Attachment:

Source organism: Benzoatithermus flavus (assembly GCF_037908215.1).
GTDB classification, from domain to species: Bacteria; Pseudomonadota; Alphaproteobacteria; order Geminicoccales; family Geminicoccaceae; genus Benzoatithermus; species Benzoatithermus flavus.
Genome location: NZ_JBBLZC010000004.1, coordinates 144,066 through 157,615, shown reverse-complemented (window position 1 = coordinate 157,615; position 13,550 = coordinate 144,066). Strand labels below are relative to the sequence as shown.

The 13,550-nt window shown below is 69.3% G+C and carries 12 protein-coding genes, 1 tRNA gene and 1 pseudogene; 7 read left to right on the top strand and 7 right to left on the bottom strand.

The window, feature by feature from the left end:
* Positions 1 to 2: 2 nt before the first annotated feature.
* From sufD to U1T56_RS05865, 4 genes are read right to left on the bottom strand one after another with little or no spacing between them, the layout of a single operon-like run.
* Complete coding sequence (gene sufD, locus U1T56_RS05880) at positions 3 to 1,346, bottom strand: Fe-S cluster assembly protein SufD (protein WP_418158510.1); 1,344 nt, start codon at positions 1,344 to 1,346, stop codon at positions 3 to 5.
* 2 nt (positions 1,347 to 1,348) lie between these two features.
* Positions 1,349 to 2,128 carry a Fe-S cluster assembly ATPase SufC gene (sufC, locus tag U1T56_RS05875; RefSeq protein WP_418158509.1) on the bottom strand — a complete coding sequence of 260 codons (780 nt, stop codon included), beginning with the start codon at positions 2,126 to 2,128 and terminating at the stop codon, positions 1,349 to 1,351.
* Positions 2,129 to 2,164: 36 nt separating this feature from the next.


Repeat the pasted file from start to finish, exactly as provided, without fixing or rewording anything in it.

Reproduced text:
Source organism: Benzoatithermus flavus (assembly GCF_037908215.1).
GTDB classification, from domain to species: Bacteria; Pseudomonadota; Alphaproteobacteria; order Geminicoccales; family Geminicoccaceae; genus Benzoatithermus; species Benzoatithermus flavus.
Genome location: NZ_JBBLZC010000004.1, coordinates 144,066 through 157,615, shown reverse-complemented (window position 1 = coordinate 157,615; position 13,550 = coordinate 144,066). Strand labels below are relative to the sequence as shown.

The 13,550-nt window shown below is 69.3% G+C and carries 12 protein-coding genes, 1 tRNA gene and 1 pseudogene; 7 read left to right on the top strand and 7 right to left on the bottom strand.

The window, feature by feature from the left end:
* Positions 1 to 2: 2 nt before the first annotated feature.
* From sufD to U1T56_RS05865, 4 genes are read right to left on the bottom strand one after another with little or no spacing between them, the layout of a single operon-like run.
* Complete coding sequence (gene sufD, locus U1T56_RS05880) at positions 3 to 1,346, bottom strand: Fe-S cluster assembly protein SufD (protein WP_418158510.1); 1,344 nt, start codon at positions 1,344 to 1,346, stop codon at positions 3 to 5.
* 2 nt (positions 1,347 to 1,348) lie between these two features.
* Positions 1,349 to 2,128 carry a Fe-S cluster assembly ATPase SufC gene (sufC, locus tag U1T56_RS05875; RefSeq protein WP_418158509.1) on the bottom strand — a complete coding sequence of 260 codons (780 nt, stop codon included), beginning with the start codon at positions 2,126 to 2,128 and terminating at the stop codon, positions 1,349 to 1,351.
* Positions 2,129 to 2,164: 36 nt separating this feature from the next.